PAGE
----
socrates and elvis walk into a bar

ELVIS AND SOCRATES walk into a bar. No, wait — should it be “Socrates and Elvis”? Ei­ther way, here’s what this post is all about: I came across a 3-minute video of In­dian guru Gaur Gopal Das talk­ing about gos­sip. Nor­mally, I avoid the ad­vice of “wise” men — es­pe­cially those I have not heard of — but this was on my daughter’s Face­book page and she’s pretty good at pick­ing these things out of all the crap on so­cial me­dia.

So Gopal Das tells the story of the three tests or fil­ters that Socrates sug­gested when be­ing of­fered gos­sip. At least, this test is at­trib­uted to Socrates; his­to­ri­ans can’t pin down the ori­gin of the story. As with most good ad­vice, the ori­gin is ir­rl­evant — the mes­sage is what mat­ters:

A stu­dent ap­proached the great philoso­pher, Socrates. He told his teacher, “I have just heard some news about one of your friends.”

Be­fore you tell me this news,” re­sponded Socrates, “it needs to pass the triple fil­ter test.”

The stu­dent was con­fused: “The triple fil­ter test?”

The first test is truth,” re­sponded Socrates. “Do you know that what you want to tell me is ab­solutely true?”

The stu­dent said, “I heard this news from some­one else, so I’m not 100% cer­tain it is true.”

The sec­ond test is good­ness,” re­sponded Socrates. “Is what you want to tell me some­thing good?”

No,” said the stu­dent. “Ac­tu­ally, it’s rather bad.”

The fi­nal test which is use­ful­ness,” re­sponded Socrates. “Is what you want to tell me go­ing to be use­ful?”

Prob­a­bly not,” said the stu­dent.

So you want to tell me some­thing that is not true, that is not good, and that is not use­ful?” re­sponded Socrates, “Why tell it to me at all?”


Elvis ElvisForEveryone LPM 3450 600

The 1961 record­ing of Sound Ad­vice was even­tu­ally is­sued on the 1965 al­bum ELVIS FOR EVERYONE (RCA Vic­tor LPM/LSP-3450). The bland cover art re­flects the na­ture and qual­ity many of the twelve tracks on the al­bum.

Sound advice they’re giving

On July 2, 1961, Elvis Pres­ley recorded six songs for the sound­track to his lat­est movie, Fol­low That Dream. Four of the tracks were sub­se­quently is­sued as an EP al­bum of the same ti­tle (EPA-4368) in 1962. One of the songs that was not se­lected was Sound Ad­vice, a pleas­antly in­nocu­ous song writ­ten by the team of Bernie Baum, Bill Gi­ant, and Flo­rence Kaye.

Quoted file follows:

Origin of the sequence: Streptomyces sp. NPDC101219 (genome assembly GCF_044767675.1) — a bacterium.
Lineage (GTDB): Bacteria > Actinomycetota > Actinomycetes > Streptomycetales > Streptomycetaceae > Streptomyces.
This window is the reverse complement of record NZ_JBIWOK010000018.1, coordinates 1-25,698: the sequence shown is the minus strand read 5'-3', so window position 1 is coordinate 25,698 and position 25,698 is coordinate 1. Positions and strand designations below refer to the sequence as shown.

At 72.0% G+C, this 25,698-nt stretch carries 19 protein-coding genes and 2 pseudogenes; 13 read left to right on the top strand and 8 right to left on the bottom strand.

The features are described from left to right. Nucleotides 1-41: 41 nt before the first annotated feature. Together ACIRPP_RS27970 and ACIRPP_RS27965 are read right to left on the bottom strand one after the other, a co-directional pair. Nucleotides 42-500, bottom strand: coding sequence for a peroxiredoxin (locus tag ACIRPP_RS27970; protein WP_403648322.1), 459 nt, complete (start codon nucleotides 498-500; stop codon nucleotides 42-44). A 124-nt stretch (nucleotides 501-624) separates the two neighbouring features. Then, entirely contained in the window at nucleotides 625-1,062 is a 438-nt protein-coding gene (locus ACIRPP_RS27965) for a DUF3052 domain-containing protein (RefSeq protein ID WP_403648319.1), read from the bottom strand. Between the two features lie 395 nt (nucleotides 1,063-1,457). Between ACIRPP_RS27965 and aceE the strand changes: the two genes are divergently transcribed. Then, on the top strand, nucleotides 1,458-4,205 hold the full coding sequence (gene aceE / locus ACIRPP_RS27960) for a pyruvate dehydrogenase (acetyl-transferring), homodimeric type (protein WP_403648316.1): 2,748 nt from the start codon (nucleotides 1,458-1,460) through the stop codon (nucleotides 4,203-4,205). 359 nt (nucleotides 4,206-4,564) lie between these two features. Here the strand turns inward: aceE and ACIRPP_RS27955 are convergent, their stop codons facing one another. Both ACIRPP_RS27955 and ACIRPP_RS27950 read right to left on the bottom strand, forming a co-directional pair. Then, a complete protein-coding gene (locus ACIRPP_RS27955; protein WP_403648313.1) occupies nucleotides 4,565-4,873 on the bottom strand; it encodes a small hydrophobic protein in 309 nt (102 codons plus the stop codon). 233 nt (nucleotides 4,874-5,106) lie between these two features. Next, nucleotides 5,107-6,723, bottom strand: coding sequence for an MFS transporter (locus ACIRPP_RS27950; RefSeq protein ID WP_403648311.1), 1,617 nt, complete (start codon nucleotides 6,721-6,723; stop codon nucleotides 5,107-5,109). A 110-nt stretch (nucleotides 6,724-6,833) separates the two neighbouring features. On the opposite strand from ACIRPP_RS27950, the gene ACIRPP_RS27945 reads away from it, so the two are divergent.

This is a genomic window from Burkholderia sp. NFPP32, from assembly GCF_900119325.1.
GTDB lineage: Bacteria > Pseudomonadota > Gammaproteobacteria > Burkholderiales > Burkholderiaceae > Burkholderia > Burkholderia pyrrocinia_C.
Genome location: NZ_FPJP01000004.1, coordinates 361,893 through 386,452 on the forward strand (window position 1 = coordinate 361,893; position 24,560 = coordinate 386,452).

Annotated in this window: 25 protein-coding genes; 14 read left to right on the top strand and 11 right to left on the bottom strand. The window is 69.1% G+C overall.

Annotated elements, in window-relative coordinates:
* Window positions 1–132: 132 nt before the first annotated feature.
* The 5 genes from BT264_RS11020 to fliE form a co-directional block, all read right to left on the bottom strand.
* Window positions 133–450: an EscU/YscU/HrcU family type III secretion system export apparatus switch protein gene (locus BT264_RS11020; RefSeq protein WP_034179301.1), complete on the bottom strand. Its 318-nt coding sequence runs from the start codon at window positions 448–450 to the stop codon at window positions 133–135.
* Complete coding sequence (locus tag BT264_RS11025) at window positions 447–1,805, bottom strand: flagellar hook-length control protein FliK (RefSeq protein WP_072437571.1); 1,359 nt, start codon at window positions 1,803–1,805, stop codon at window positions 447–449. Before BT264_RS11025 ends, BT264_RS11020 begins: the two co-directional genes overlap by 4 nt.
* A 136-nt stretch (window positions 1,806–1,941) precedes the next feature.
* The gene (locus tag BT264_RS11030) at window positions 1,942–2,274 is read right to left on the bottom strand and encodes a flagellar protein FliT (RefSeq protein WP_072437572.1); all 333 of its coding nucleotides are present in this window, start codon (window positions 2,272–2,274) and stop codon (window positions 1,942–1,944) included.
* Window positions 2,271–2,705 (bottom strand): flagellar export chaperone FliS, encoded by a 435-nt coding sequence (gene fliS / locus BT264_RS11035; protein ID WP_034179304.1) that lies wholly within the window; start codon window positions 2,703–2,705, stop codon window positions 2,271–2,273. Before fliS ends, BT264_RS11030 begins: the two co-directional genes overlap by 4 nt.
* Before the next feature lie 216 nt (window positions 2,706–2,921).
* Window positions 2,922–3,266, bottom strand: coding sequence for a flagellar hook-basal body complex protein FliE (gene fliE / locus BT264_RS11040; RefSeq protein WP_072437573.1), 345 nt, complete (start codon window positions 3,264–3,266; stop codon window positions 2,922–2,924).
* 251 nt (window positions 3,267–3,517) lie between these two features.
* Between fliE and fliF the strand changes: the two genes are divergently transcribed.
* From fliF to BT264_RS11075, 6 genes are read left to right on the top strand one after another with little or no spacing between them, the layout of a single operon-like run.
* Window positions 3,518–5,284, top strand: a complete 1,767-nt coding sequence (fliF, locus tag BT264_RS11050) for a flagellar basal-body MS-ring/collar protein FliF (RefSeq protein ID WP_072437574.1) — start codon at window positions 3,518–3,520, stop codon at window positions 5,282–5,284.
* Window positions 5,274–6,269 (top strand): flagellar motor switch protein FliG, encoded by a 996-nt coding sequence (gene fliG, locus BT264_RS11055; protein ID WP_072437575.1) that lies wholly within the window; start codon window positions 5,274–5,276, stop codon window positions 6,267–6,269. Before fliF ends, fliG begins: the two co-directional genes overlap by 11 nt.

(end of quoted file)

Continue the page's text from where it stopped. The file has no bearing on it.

The lyrics ac­tu­ally com­ple­ment the Socrates story on the three fil­ters of truth. Here they are (punc­tu­a­tion pro­vided by me):

Some folks tell you what to do.
They think they know more than you.
They in­sist that they’re giv­ing sound ad­vice,
but as sure as you’re liv­ing—
it ain’t sound!
It ain’t nice!
It just doesn’t sound like sound ad­vice.

Some folks like to be the boss.
They get up on their high horse.
They say that you’re get­ting sound ad­vice,
there’s one thing I’m bet­ting—
It ain’t wise!
It ain’t nice!
You won’t like the sound of their ad­vice.

Sound ad­vice we’re given, sound ad­vice.
Just as sure as your as you’re liv­ing—
if you’re smart, you’ll think twice,
when they start to sound off with ad­vice.
Don’t lis­ten to their sound ad­vice!

So, a wise man might heed the sug­ges­tions of Socrates and Elvis and give heed to nei­ther other’s gos­sip nor to other’s ad­vice.

You want to tell me some­thing that is not true, that is not good, and that is not use­ful? Click To Tweet

Socrates statue 1500

FEATURED IMAGE: The photo at the top of this page os of the statue of Socrates lo­cated in front of the Acad­emy of Athens. The Acad­emy is Greece’s na­tional acad­emy and the high­est re­search es­tab­lish­ment in the coun­try. Es­tab­lished in 1926, it op­er­ates un­der the su­per­vi­sion of the Min­istry of Ed­u­ca­tion. The Academy’s main build­ing with its mod­ern stat­u­ary in the clas­si­cal Greek mode is one of the ma­jor land­marks of Athens.

Fi­nally, there is no “socrates and elvis walk into a bar” joke: it’s just a way to catch your at­ten­tion and get you to read this ar­ti­cle and hope­fully take some sound ad­vice . . .




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